Showcase Presents Ambush Bug Vol. 1

Showcase Presents Ambush Bug Vol. 1

First Published: March 2009

Contents: DC Comics Presents #52 (December 1982), #59 (July 1983), and #81 (May 1985); Supergirl #16 (February 1984); Ambush Bug stories from Action Comics #560 (October 1984), #563 (January 1985), and #565 (March 1985); Ambush Bug #1 (June 1985) to #4 (September 1985); Ambush Bug Stocking Stuffer #1 (1986); Son of Ambush Bug #1 (July 1986) to #6 (December 1986); Ambush Bug story from Secret Origins #48 (April 1990); and Ambush Bug Nothing Special #1 (September 1992)

Key Creator Credits: Keith Giffen, Paul Kupperberg, Robert Loren Fleming, Bob Oksner, and others

Key First Appearances: Irwin Schwab/Ambush Bug, Cheeks, Argh!Yle!

Overview: Sometimes a character is introduced in the background of a story, used to help advance the plot. But sometimes, those background characters become the most interesting part of the book. Case in point, we start by looking at DC Comics Presents #52, which is listed as a team-up of Superman and the Doom Patrol. Those are the stars of the book, but the story is stolen by an odd villain character – a guy in a green bug suit that has the ability to teleport and cause some mayhem. That is how we are introduced to Ambush Bug.

Ambush Bug caught on with readers and started become a foil for the various Kryptonians located on Earth. By the time DC Comics Presents #81 came out, he had garnered enough recognition to warrant the co-star status along with Superman. From there, it’s time to move on into your own mini-series and specials.

However, with those mini-series and specials, the approach takes a 90-degree turn, towards the fourth wall. Within the stories, Ambush Bug is now considered a hero of sorts, trying to find his place in the DC Universe. But at the same time, Ambush Bug starts interacting with the reader, as well as the comic book creators themselves. Conversations are had with Keith Giffen, Robert Loren Fleming, and Bob Oksner via word balloons. Even longtime DC editor Julie Schwartz gets into the action and the stories as a disembodied head inserted into tales.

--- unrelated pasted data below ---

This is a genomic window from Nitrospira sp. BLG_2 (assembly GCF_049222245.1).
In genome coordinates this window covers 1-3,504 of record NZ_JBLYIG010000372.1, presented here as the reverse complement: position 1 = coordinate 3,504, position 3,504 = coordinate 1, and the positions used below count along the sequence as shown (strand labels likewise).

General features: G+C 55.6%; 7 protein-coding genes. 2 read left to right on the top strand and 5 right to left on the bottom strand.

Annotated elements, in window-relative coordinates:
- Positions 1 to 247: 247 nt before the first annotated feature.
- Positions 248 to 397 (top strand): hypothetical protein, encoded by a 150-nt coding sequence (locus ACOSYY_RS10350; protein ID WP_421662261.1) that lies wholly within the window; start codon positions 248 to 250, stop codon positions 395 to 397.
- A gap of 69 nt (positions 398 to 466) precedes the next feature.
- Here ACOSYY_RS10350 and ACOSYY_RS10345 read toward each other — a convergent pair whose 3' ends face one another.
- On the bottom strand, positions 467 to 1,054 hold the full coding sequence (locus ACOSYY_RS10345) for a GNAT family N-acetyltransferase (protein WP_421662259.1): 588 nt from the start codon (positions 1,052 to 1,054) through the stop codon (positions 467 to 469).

Along the way, we find out parts of his origin – we think! We meet Ambush Bug’s sidekick/best friend, Cheeks. We meet the personification of Johnny DC in the stories. and we come across the most nefarious of villains ever conceived, Argh!Yle!, who happens to be a sentient sock. Yes, a sock. Trust me, this book is just one pun after another. You should expect nothing less when dealing with one of the most offbeat characters in the DC Universe.

Why should these stories be Showcased?: Giffen has been a mainstay at DC for years and has contributed greatly to the history of the DC Universe with his work on Legion of Super-Heroes, Justice League, and, yes, even Ambush Bug. (And yes, he’s had his share of issues over that time as well.) Depending how long the Showcase Presents line runs, we may eventually see his work in LSH. I could also see DC skipping ahead and starting a Showcase Presents Justice League line, to go along with their other collections from the 1980s. Until either of those happen, this will serve as Giffen’s contribution to the Showcase Presents line. At his peak, Ambush Bug was a very popular character in the 1980s, so yes it should be showcased like this.

Footnotes: Several times in this book, scripter Robert Loren Fleming makes reference to a previous DC Comics series of his, Thriller, which ran for 12 issues in 1983 and 1984. Thriller was a direct-market only book, meaning that it could only be found in comic book stores. This series has never been collected, so you will need to dive into some back issue bins to track this one down.  

If you like this volume, try: the issues of The Tick from the late 1980s and early 1990s. Created by Ben Edlund to serve as a mascot for his local comic book store, the Tick soon moved into his own comic strip and then his own book. The Tick served as a spoof of the superhero comic industry, mocking the latest trends with exaggerated caricatures. Like Ambush Bug, the Tick would often break the fourth wall to interact with the reader. His popularity earned him a Saturday morning cartoon series from 1994 to 1997, and later a live-action TV series from 2001. These issues have been collected multiple times in trade paperbacks and omnibus editions, so they should be easy to track down.